Abstract: This paper analyses the direct and subsequent flow-on expenditure resulting from the week-long National Masters Hockey Tournament held in Hamilton, New Zealand in March 2009. During the tournament, information was collected on the expenditure from a sample of participating players and officials and from the host association, Waikato Hockey. The information was averaged over all participants and used in a regional economic model. The economic impact of the 2009 tournament was also compared to the outcome for the Hamilton tournament held previously in 2003. Total direct expenditure in the Waikato region from the 2009 tournament was approximately $2.5 million compared to $1.2 million in 2003. The 2009 expenditure led subsequently to an extra $1.13 million of value-added to the regional economy mainly in the hospitality and accommodation sectors.
    Keywords: input-output; regional economic impact; masters sport; hockey; New Zealand
    JEL: C67 R11
    Date: 2010–11–18
  18. By: Ivo Bischoff (University of Kassel); Frédéric Blaeschke (University of Kassel)
    Abstract: The paper addresses the welfare implications of conditional grants in the presence of inefficiencies in regional production. While conditional grants may set incentives for regions to reduce inefficiencies, resources are wasted in the process of grant-seeking. We provide a theoretical model to assess the net effect on welfare. A game-theoretic context is developed to derive the optimal grant-distribution scheme. Depending on the characteristics of the collective good and of the regional government, the optimal ratio of conditional to block grants and the optimal number of recipients vary. The impact of different factors on the optimal grant-distribution scheme is derived.
    Keywords: conditional grants, inefficiencies, rent-seeking, fiscal federalism, opportunistic government
    JEL: D7 H77 H5 H11
    Date: 2010
  19. By: Frank Bickenbach; Eckhardt Bode; Christiane Krieger-Boden
    Abstract: This paper solves one of the puzzles in the analysis of regional and industrial distributions of economic activity, the discrepancy between absolute and relative measures. It shows that the difference between an absolute and a relative Theil index of localization can be expressed in terms of absolute and relative concentration and specialization measures. This helps understand and explore why absolute and relative measures frequently evolve in opposite directions. The paper shows for the EU-15 and for UK manufacturing that this divergence originates mainly from the industrial dimension and is largely a statistical artifact inherited from the characteristics of industry classifications
    Keywords: Localization, Concentration, Specialization, Theil index
    JEL: C43 R12
    Date: 2010–11
  20. By: Vollmer, Sebastian; Holzmann, Hajo; Ketterer, Florian; Klasen, Stephan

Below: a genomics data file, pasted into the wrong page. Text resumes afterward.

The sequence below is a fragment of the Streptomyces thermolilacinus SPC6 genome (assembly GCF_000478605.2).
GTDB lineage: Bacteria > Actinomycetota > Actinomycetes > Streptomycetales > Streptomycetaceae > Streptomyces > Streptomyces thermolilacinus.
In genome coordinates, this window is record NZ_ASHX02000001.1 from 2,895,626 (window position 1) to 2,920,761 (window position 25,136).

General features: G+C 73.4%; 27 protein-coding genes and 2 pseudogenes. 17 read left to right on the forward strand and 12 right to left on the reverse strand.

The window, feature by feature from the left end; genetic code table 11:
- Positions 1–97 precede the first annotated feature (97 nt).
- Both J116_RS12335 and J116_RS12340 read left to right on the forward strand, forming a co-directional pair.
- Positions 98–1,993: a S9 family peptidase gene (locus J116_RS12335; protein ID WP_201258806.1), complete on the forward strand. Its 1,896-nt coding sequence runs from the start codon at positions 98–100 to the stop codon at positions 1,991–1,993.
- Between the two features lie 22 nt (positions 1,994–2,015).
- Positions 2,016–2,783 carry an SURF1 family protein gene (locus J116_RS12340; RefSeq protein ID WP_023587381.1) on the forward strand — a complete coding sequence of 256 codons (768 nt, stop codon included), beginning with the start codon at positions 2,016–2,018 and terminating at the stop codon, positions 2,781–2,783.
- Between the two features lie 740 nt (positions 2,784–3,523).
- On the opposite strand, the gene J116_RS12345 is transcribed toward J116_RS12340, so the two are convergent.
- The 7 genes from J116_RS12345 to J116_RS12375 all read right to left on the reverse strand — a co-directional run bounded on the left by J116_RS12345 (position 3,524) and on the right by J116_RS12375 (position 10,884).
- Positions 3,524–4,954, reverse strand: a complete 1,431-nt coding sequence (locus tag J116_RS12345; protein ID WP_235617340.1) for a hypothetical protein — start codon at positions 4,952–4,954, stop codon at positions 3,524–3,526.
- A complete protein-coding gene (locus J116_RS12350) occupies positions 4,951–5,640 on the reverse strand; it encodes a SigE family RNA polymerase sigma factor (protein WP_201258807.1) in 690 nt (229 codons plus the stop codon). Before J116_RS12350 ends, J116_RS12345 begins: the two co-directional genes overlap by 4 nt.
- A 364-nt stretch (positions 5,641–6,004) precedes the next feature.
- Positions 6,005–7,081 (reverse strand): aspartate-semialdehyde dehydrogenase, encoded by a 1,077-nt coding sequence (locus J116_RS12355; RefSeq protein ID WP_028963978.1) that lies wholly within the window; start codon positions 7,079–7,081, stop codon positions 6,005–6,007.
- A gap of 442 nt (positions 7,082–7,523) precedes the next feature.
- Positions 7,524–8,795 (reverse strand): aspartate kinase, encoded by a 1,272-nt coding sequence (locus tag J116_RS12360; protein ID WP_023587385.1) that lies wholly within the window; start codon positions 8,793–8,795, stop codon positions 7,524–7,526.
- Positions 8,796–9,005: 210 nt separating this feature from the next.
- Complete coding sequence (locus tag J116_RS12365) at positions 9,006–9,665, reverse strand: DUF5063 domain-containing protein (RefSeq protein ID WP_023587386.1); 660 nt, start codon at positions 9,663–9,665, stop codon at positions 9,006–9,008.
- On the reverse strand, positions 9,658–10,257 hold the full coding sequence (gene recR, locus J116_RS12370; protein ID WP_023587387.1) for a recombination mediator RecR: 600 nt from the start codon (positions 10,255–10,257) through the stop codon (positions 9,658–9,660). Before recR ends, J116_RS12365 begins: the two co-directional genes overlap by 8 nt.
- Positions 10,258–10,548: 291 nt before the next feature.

Abstract: We investigate to what extent convergence in production levels per worker has been achieved in Germany since unification. To this end, we model the distribution of GDP per employee across German districts using two-component normal mixtures. While in the first year after unification, the two component distributions were clearly separated and bimodal, corresponding to the East and West German districts, respectively, in the following years they started to merge showing only one mode. Still, using the recently developed EM-Test for homogeneity in normal mixtures, the hypothesis of just a single normal component for the whole distribution is clearly rejected for all years. A Posterior analysis shows that about half of the East German districts were assigned to the richer component in 2006, thus catching up to levels of the West. The growth rate of a mover district is about one percentage point higher than the growth rate of a non-mover district which had the same initial level of GDP per employee.
    Keywords: Regional convergence, distribution dynamics, mixture models, Germany
    JEL: O47 R11
    Date: 2010–11
  21. By: Sanghamitra Bandyopadhyay
    Abstract: This paper documents the convergence of incomes across Indian states over the period 1965 to 1998. It departs from traditional analyses of convergence by tracking the evolution of the entire income distribution, instead of standard regression and time series analyses. The findings reveal twin-peaks dynamics—the existence of two income convergence clubs, one at 50 per cent, another at 125 per cent of the national average income. Income disparities across states seem to have declined over the 1960s, only to increase over the subsequent three decades. [Discussion Paper No. 2003/77]
    Keywords: convergence clubs, conditional convergence, distribution dynamics, infrastructure, capital investment, macroeconomic stability, panel data, India
    Date: 2010

This nep-geo issue is ©2010 by Vassilis Monastiriotis. It is provided as is without any express or implied warranty. It may be freely redistributed in whole or in part for any purpose. If distributed in part, please include this notice.
General information on the NEP project can be found at For comments please write to the director of NEP, Marco Novarese at <>. Put “NEP” in the subject, otherwise your mail may be rejected.
NEP’s infrastructure is sponsored by the School of Economics and Finance of Massey University in New Zealand.